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Ridleys in the Mist: Our Trip to Niagara

Across the border from Buffalo, New York, we arrived in Canada to visit Niagara Falls. We checked into our Airbnb, a cute little cottage deep in a charming neighborhood of Niagara-on-the-Lake, on the shores of Lake Ontario.

“Purpose of your trip?” said the border control agent?
“To see Niagara Falls, sir”, I replied.
“Anything but clothes in the car?”
“Uh… not really, no, some groceries” (but yeah, we have a lot of stuff we’re hauling back to Portugal).
“No alcohol?”
“Nope.” He said confidently. Is it a lie if you totally forgot your wife was smuggling a bottle of contraband vodka across the border?

The area on which Niagara-on-the-Lake now sits was populated by multiple different tribes of indigenous peoples from at least the 17th century. The first European settlers were loyalists fleeing the American Revolution in 1778. Loyalists were given land grants in this area by Britain following the revolution and the town was once the capitol of the province, until the capitol was moved to York (now Toronto). Fort George, in town, served as the headquarters of the central division of the British army in Upper Canada during the War of 1812. It was taken by the Americans and the town was burnt down in December 1813 (source). Fortunately, it was rebuilt, as today, it’s a charming little lakeshore resort town with apparent means. We arrived in early May when the daffodils and tulips were in full bloom and the fruit trees were blossoming and budding everywhere you looked. Niagara-on-the-Lake is in the heart of Ontario’s wine country (yup, Ontario’s wine country) and vineyards, including one owned by the Great One (yup, that Great One: Wayne Gretsky) which surround town. There’s also a great bike trail you can take from town all the way down the Niagara River to Fort Erie.

After a morning wandering the parks, lakeside trail and narrow town streets, we struck off for Niagara Falls, Canada. I’d be lying if I said that the city overlooking the falls felt up to date. It seems to be built on tourism and looks like it. Like tourism from the days of yore (if the days of yore are the olden days of the 1970s). We parked at a meter and paid the exorbitant CA$11 per 30 minutes adding ample time for an unexpected duration to procure tickets and ride into waterfalls on a boat. After procuring the aforementioned passes among few other tourists on a relatively queue-free cold, cloudy early May afternoon we donned our red ponchos and boarded the boat to head into the falls.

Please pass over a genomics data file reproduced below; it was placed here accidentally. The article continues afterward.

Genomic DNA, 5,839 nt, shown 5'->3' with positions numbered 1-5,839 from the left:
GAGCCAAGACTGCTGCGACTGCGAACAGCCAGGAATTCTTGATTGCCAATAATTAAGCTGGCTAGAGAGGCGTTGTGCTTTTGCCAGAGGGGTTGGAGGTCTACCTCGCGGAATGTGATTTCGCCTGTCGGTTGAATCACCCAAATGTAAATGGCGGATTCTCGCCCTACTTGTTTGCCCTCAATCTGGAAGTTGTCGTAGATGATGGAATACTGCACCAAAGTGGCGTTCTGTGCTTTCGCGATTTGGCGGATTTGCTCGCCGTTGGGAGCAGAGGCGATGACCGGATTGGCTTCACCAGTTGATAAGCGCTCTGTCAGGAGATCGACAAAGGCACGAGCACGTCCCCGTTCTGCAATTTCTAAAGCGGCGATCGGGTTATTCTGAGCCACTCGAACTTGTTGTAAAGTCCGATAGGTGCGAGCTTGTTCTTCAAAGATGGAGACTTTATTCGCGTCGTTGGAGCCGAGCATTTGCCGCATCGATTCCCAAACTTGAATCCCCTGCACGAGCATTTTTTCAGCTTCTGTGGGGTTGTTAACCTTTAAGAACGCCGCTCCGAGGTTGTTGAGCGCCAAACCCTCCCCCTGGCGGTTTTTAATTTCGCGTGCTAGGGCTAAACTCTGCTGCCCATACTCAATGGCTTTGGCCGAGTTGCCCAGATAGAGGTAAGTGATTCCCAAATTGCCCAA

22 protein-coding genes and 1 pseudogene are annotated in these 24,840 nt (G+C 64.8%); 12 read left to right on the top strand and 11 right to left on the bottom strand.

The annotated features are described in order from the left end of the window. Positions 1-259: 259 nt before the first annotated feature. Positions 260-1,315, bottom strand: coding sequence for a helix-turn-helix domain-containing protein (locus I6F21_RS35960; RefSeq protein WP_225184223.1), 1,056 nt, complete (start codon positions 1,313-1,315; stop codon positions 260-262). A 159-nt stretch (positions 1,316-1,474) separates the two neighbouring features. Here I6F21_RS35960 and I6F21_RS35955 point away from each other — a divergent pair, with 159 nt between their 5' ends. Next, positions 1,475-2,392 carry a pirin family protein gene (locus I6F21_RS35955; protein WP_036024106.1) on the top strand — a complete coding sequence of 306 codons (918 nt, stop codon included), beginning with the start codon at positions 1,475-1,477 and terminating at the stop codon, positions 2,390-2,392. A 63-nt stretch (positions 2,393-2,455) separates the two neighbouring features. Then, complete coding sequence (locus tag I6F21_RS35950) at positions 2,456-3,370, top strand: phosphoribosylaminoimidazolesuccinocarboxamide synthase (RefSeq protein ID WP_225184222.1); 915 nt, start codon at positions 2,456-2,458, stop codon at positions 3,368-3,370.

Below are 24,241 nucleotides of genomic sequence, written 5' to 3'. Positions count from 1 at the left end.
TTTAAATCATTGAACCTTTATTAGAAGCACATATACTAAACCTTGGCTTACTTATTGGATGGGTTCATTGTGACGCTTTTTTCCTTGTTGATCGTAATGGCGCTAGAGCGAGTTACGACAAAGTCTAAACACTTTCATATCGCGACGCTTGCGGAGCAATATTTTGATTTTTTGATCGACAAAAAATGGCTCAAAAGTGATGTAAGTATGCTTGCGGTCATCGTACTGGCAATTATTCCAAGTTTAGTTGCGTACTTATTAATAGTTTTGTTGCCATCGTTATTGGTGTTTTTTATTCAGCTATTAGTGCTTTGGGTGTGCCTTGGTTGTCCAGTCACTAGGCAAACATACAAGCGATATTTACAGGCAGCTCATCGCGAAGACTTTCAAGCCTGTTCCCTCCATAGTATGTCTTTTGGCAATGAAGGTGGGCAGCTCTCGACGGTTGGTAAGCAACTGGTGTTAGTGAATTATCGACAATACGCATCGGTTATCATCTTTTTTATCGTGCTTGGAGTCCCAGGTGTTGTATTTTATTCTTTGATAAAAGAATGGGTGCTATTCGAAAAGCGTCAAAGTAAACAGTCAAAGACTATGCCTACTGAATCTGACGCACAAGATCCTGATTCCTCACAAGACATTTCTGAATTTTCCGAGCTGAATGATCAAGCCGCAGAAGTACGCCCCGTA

Niagara Falls is actually three waterfalls. The American Falls, the Bridal Veil Fall to its immediate right and the Horseshoe Falls on the Canadian side. According to the Canadian Encyclopedia, “niagara” is derived from indigenous Iroquoian language and means either “thundering waters” or “neck”, which could refer to the river which joins Lakes Ontario and Erie. The falls were formed by glaciers 10,000 years ago and it is predicted that erosion will cause them to disappear in 50,000 years. At least there’s still time to see them! My recollection from a visit as a child was that you could not see the Horseshoe Falls, or at least all of it, from the American side, without boarding a boat, and this site seems to back that up.

On our cruise, we steamed ahead, past the first two (American and Bridal Veil) and directly into the churning water and flying spray and mist of water crashing from 165 feet above to where we floated. It’s hard to say what we expected but I don’t think we expected to like it far as much as we did. Soaked and smiling, we docked and departed, back to sit in our lovely backyard and listen to the birds celebrating the arrival of spring and the return of the sun.

And since the Maple Leafs are in the Stanley Cup playoffs and our house lacked any live sports options on TV, we headed into back into town to cheer on the Leafs with the locals.

And while I doubt that we will hit the boat again, Melissa is already plotting and scheming how we can squeeze in a return to the town on our upcoming trek back west across Canada in the not-so-distant future. But, for now, we say “take care, eh” to the Great White North and take my wife’s contraband hooch, albeit with two martinis drained from it, back across the border to the south.

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